Do You Believe in What You Cannot See?
WHEN someone says, ‘I believe only in what I can see,’ he is not speaking literally. Actually, we all believe in things that we cannot see.
For example, at school you may have performed an experiment designed to prove the existence of a magnetic field. It may go like this: Sprinkle iron filings on a sheet of paper. Then place the sheet over the magnet. When the sheet is vibrated, as if by magic the iron filings bunch up near the magnet’s poles and form into the pattern of the magnetic field. If you did that, could you actually see the magnetic field? No, but its effect on the iron filings is plain to see, giving you convincing proof that magnetism exists.
We accept without question other things that we cannot see. When we look at a beautiful painting or admire a fine sculpture, we do not doubt the existence of a painter or a sculptor. So when we contemplate a waterfall or gaze at a sunset, should we not be moved at least to consider the possibility that they are the work of a Great Artist or Sculptor?
Why Some Do Not Believe
Ironically, some people have stopped believing in God because of what they were taught in church. This was true of a Norwegian man who was told that God burns the wicked in a fiery hell. The man just could not understand what kind of God would torment people in that way, so he became an atheist.
Later, however, the man agreed to investigate the Bible, assisted by one of Jehovah’s Witnesses. He was amazed to learn that the Bible does not teach that the wicked are tortured in a fiery hell. The Bible likens death to sleep. In the grave, we feel no pain; we are conscious of nothing at all. (Ecclesiastes 9:5, 10) The man also learned that those humans whom God judges to be incorrigibly wicked will remain in the grave forever. (Matthew 12:31, 32) The rest of the dead will be resurrected in God’s due time, with the prospect of obtaining everlasting life under Paradise conditions. (John 5:28, 29; 17:3) This explanation made sense. It harmonized with the Bible’s statement that “God is love.” (1 John 4:8) This sincere man continued his study of God’s Word and, in time, came to love the God of the Bible.
Others reject the existence of a loving Creator because of the prevalence of distress and injustice. They agree with a Swedish man who once pointed to the heavens and asked: “How could there be an almighty, all-bountiful God up there when we have so much corruption and wickedness down here?” Because no one could answer his question, he too became an atheist. Later he began to study the Bible with Jehovah’s Witnesses. He learned that God’s Word provides a satisfying answer to the age-old question, Why does God permit wickedness?*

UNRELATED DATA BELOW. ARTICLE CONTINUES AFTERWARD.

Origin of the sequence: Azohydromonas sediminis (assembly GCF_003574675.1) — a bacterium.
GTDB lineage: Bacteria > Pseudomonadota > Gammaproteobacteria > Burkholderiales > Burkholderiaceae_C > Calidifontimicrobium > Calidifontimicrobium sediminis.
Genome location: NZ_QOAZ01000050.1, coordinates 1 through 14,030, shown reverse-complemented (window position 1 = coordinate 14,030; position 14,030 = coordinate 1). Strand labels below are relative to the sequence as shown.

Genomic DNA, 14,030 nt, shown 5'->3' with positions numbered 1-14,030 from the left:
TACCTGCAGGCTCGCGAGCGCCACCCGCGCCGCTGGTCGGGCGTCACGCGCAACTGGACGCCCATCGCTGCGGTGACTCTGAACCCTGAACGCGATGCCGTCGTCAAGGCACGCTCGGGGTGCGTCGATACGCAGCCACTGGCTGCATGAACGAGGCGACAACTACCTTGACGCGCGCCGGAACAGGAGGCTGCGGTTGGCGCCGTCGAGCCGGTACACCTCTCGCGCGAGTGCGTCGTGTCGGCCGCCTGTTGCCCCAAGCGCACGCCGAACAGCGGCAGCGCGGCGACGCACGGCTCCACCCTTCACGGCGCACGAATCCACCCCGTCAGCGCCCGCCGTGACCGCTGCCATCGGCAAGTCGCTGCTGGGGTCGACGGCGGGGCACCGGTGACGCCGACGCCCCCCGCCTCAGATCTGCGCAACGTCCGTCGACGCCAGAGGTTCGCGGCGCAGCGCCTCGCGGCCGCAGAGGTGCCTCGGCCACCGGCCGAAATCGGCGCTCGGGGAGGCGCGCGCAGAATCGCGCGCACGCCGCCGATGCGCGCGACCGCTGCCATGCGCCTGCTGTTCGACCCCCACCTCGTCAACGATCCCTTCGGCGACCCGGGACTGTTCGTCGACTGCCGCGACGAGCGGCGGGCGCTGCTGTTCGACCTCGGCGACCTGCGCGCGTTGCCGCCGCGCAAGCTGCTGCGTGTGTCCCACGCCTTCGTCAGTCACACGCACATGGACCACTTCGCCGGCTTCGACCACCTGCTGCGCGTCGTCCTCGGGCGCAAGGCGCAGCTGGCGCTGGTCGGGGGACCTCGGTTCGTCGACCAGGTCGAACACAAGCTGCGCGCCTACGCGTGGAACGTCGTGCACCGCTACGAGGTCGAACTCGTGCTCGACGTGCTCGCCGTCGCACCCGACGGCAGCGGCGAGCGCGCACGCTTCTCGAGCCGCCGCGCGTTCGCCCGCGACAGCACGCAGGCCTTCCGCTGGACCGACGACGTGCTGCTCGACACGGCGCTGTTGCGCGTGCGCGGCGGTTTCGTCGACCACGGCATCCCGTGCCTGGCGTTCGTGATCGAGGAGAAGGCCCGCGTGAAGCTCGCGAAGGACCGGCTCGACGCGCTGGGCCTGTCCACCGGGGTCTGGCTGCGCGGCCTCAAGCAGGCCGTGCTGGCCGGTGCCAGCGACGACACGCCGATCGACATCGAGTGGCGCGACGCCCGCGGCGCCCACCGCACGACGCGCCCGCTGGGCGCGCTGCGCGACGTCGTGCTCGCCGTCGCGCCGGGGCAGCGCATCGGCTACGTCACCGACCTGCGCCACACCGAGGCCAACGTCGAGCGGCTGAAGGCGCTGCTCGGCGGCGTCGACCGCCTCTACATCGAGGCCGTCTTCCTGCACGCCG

This sincere man learned that the existence of wickedness does not in itself prove that God does not exist. To illustrate: A man may design a knife to be used to carve meat. A customer may purchase the knife and use it, not to carve meat, but to commit murder. The fact that the knife was misused in no way disproves the existence of its maker. Similarly, the fact that the earth has not been used in harmony with its intended purpose does not mean that it did not have a Creator.
The Bible teaches that God’s work is perfect. With him “there is no injustice; righteous and upright is he.” (Deuteronomy 32:4) God gives good gifts to man, but some of the gifts have been misused, causing untold suffering. (James 1:17) God will bring an end to suffering, however. Thereafter, “the meek ones themselves will possess the earth, . . . and they will reside forever upon it.”—Psalm 37:11, 29.
The Swedish man mentioned earlier was moved when he saw the suffering of fellow humans. Really, his tender concern for others confirms the existence of God. How so?
For most people, the only alternative to belief in God is belief in evolution. Evolutionists teach “survival of the fittest”—that humans and animals compete within their kinds for survival. The fittest live; the weakest die. That is the natural order of things, they say. But if it is “natural” for the weak to die in order to make room for the strong, how can we explain the fact that, like the Swedish man, some strong humans are moved at the sight of the suffering of their fellowman?
Getting to Know God
We cannot see God because he does not have a human form. Yet, God wants us to get to know him. One way we can become acquainted with him is by observing his extraordinary works—the “paintings” and “sculptures” of creation. At Romans 1:20, the Bible states: “[God’s] invisible qualities are clearly seen from the world’s creation onward, because they are perceived by the things made, even his eternal power and Godship.” Yes, just as studying a painting or a sculpture can help you gain insight into the personality of the artist, meditating on God’s marvelous works can help you become better acquainted with his personality.
Of course, we cannot answer all of life’s nagging questions merely by looking at God’s creative works. But we can find answers to such questions by searching God’s Word, the Bible. It was by reading the Bible with an open mind that the two men mentioned earlier came to the conclusion that God exists and that he cares about what happens to us.
For additional information on the reasons for God’s permitting wickedness, please see the book Is There a Creator Who Cares About You?, chapter 10, published by the Watchtower Bible and Tract Society of New York, Inc.
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J. Hester and P. Scowen (AZ State Univ.), NASA